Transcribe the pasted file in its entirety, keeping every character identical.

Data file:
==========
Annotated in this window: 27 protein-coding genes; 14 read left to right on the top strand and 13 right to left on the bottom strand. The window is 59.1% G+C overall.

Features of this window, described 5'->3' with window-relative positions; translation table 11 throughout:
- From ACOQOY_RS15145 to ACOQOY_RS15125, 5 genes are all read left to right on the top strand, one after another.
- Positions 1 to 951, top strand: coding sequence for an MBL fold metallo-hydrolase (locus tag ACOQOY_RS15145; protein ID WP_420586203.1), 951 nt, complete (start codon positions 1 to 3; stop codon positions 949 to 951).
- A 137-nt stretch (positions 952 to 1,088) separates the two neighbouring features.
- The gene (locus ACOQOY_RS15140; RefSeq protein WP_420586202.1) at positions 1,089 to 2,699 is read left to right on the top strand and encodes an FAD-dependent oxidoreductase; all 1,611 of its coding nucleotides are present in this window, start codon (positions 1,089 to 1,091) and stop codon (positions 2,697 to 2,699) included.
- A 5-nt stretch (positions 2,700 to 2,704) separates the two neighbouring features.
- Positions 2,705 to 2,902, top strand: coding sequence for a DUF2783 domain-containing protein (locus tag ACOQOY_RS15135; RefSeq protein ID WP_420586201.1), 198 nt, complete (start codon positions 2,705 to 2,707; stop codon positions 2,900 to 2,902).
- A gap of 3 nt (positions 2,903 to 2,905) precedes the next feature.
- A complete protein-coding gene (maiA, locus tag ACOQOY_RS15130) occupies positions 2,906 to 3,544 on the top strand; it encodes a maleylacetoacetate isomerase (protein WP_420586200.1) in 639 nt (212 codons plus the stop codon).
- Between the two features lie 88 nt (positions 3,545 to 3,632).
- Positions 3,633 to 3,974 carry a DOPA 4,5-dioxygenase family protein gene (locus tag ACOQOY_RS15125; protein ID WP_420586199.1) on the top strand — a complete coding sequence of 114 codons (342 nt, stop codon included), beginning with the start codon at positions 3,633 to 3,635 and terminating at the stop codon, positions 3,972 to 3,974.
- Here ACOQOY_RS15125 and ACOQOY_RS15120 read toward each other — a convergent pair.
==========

Annotated in this window: 27 protein-coding genes; 14 read left to right on the top strand and 13 right to left on the bottom strand. The window is 59.1% G+C overall.

Features of this window, described 5'->3' with window-relative positions; translation table 11 throughout:
- From ACOQOY_RS15145 to ACOQOY_RS15125, 5 genes are all read left to right on the top strand, one after another.
- Positions 1 to 951, top strand: coding sequence for an MBL fold metallo-hydrolase (locus tag ACOQOY_RS15145; protein ID WP_420586203.1), 951 nt, complete (start codon positions 1 to 3; stop codon positions 949 to 951).
- A 137-nt stretch (positions 952 to 1,088) separates the two neighbouring features.
- The gene (locus ACOQOY_RS15140; RefSeq protein WP_420586202.1) at positions 1,089 to 2,699 is read left to right on the top strand and encodes an FAD-dependent oxidoreductase; all 1,611 of its coding nucleotides are present in this window, start codon (positions 1,089 to 1,091) and stop codon (positions 2,697 to 2,699) included.
- A 5-nt stretch (positions 2,700 to 2,704) separates the two neighbouring features.
- Positions 2,705 to 2,902, top strand: coding sequence for a DUF2783 domain-containing protein (locus tag ACOQOY_RS15135; RefSeq protein ID WP_420586201.1), 198 nt, complete (start codon positions 2,705 to 2,707; stop codon positions 2,900 to 2,902).
- A gap of 3 nt (positions 2,903 to 2,905) precedes the next feature.
- A complete protein-coding gene (maiA, locus tag ACOQOY_RS15130) occupies positions 2,906 to 3,544 on the top strand; it encodes a maleylacetoacetate isomerase (protein WP_420586200.1) in 639 nt (212 codons plus the stop codon).
- Between the two features lie 88 nt (positions 3,545 to 3,632).
- Positions 3,633 to 3,974 carry a DOPA 4,5-dioxygenase family protein gene (locus tag ACOQOY_RS15125; protein ID WP_420586199.1) on the top strand — a complete coding sequence of 114 codons (342 nt, stop codon included), beginning with the start codon at positions 3,633 to 3,635 and terminating at the stop codon, positions 3,972 to 3,974.
- Here ACOQOY_RS15125 and ACOQOY_RS15120 read toward each other — a convergent pair.